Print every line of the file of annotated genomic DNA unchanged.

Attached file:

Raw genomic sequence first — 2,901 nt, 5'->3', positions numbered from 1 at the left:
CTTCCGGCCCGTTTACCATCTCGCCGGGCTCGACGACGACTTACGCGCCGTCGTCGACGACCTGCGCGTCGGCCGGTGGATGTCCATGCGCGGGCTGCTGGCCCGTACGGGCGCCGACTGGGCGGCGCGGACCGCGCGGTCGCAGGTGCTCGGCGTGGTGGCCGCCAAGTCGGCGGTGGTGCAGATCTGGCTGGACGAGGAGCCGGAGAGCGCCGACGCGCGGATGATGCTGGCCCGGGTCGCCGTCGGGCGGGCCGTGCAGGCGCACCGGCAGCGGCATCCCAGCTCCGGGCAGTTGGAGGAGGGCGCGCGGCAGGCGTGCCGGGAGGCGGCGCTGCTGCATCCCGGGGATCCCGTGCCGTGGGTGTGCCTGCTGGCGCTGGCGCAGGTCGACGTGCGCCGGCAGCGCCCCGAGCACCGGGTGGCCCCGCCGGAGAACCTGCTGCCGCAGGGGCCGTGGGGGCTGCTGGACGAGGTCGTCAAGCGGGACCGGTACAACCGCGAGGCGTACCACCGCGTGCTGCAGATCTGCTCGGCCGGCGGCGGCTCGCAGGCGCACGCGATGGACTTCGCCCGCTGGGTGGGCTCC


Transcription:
Raw genomic sequence first — 2,901 nt, 5'->3', positions numbered from 1 at the left:
CTTCCGGCCCGTTTACCATCTCGCCGGGCTCGACGACGACTTACGCGCCGTCGTCGACGACCTGCGCGTCGGCCGGTGGATGTCCATGCGCGGGCTGCTGGCCCGTACGGGCGCCGACTGGGCGGCGCGGACCGCGCGGTCGCAGGTGCTCGGCGTGGTGGCCGCCAAGTCGGCGGTGGTGCAGATCTGGCTGGACGAGGAGCCGGAGAGCGCCGACGCGCGGATGATGCTGGCCCGGGTCGCCGTCGGGCGGGCCGTGCAGGCGCACCGGCAGCGGCATCCCAGCTCCGGGCAGTTGGAGGAGGGCGCGCGGCAGGCGTGCCGGGAGGCGGCGCTGCTGCATCCCGGGGATCCCGTGCCGTGGGTGTGCCTGCTGGCGCTGGCGCAGGTCGACGTGCGCCGGCAGCGCCCCGAGCACCGGGTGGCCCCGCCGGAGAACCTGCTGCCGCAGGGGCCGTGGGGGCTGCTGGACGAGGTCGTCAAGCGGGACCGGTACAACCGCGAGGCGTACCACCGCGTGCTGCAGATCTGCTCGGCCGGCGGCGGCTCGCAGGCGCACGCGATGGACTTCGCCCGCTGGGTGGGCTCC